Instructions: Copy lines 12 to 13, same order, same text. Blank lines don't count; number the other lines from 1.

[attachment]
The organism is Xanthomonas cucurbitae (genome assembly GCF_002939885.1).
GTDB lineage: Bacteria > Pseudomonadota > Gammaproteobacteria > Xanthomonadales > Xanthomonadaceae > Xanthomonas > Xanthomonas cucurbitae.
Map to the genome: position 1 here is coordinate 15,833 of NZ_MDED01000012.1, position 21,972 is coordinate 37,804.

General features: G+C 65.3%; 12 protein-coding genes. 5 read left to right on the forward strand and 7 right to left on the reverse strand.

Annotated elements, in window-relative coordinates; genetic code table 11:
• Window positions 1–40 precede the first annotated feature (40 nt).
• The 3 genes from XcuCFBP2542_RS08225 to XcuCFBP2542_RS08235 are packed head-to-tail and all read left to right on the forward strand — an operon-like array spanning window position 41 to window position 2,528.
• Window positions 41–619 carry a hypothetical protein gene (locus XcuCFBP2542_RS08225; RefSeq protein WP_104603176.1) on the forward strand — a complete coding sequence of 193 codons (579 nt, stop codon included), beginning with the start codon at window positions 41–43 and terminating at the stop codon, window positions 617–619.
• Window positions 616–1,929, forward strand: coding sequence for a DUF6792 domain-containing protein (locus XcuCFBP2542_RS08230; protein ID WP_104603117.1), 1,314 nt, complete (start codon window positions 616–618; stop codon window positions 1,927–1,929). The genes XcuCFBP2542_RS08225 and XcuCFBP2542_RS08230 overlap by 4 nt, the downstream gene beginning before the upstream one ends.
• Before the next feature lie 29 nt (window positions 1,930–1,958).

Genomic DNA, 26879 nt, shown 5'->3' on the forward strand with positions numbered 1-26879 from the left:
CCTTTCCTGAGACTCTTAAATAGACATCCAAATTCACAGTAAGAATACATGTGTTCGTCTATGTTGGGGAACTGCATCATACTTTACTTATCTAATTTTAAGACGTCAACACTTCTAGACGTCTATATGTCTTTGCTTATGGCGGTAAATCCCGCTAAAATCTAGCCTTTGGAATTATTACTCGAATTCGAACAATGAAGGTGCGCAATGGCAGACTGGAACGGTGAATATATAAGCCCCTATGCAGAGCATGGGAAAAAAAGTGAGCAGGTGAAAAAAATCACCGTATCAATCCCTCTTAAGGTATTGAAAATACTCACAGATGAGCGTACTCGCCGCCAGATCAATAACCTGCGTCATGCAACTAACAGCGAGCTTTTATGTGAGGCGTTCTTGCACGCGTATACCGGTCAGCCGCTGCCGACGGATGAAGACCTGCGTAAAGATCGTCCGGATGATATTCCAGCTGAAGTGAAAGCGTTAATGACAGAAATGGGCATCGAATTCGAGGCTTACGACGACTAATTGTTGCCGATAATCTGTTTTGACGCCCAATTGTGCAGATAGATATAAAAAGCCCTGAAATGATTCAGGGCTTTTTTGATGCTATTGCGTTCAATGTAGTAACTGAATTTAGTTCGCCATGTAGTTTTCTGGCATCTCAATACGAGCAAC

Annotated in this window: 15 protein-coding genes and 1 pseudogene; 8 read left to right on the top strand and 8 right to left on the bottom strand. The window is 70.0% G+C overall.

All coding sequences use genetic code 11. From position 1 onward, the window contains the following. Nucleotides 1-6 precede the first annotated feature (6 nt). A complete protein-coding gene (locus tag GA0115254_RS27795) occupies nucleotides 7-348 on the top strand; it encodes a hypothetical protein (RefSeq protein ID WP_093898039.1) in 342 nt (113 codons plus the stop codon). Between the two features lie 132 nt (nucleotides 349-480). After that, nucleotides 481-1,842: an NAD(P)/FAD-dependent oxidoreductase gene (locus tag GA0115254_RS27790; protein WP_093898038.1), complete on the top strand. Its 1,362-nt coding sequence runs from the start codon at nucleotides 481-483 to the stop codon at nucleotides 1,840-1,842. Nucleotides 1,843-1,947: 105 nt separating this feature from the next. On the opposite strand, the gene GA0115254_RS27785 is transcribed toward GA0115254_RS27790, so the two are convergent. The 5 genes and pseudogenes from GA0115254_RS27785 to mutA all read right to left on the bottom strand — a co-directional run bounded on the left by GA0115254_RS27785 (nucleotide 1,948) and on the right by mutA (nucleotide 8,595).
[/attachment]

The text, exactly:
CCTTTCCTGAGACTCTTAAATAGACATCCAAATTCACAGTAAGAATACATGTGTTCGTCTATGTTGGGGAACTGCATCATACTTTACTTATCTAATTTTAAGACGTCAACACTTCTAGACGTCTATATGTCTTTGCTTATGGCGGTAAATCCCGCTAAAATCTAGCCTTTGGAATTATTACTCGAATTCGAACAATGAAGGTGCGCAATGGCAGACTGGAACGGTGAATATATAAGCCCCTATGCAGAGCATGGGAAAAAAAGTGAGCAGGTGAAAAAAATCACCGTATCAATCCCTCTTAAGGTATTGAAAATACTCACAGATGAGCGTACTCGCCGCCAGATCAATAACCTGCGTCATGCAACTAACAGCGAGCTTTTATGTGAGGCGTTCTTGCACGCGTATACCGGTCAGCCGCTGCCGACGGATGAAGACCTGCGTAAAGATCGTCCGGATGATATTCCAGCTGAAGTGAAAGCGTTAATGACAGAAATGGGCATCGAATTCGAGGCTTACGACGACTAATTGTTGCCGATAATCTGTTTTGACGCCCAATTGTGCAGATAGATATAAAAAGCCCTGAAATGATTCAGGGCTTTTTTGATGCTATTGCGTTCAATGTAGTAACTGAATTTAGTTCGCCATGTAGTTTTCTGGCATCTCAATACGAGCAAC

Annotated in this window: 15 protein-coding genes and 1 pseudogene; 8 read left to right on the top strand and 8 right to left on the bottom strand. The window is 70.0% G+C overall.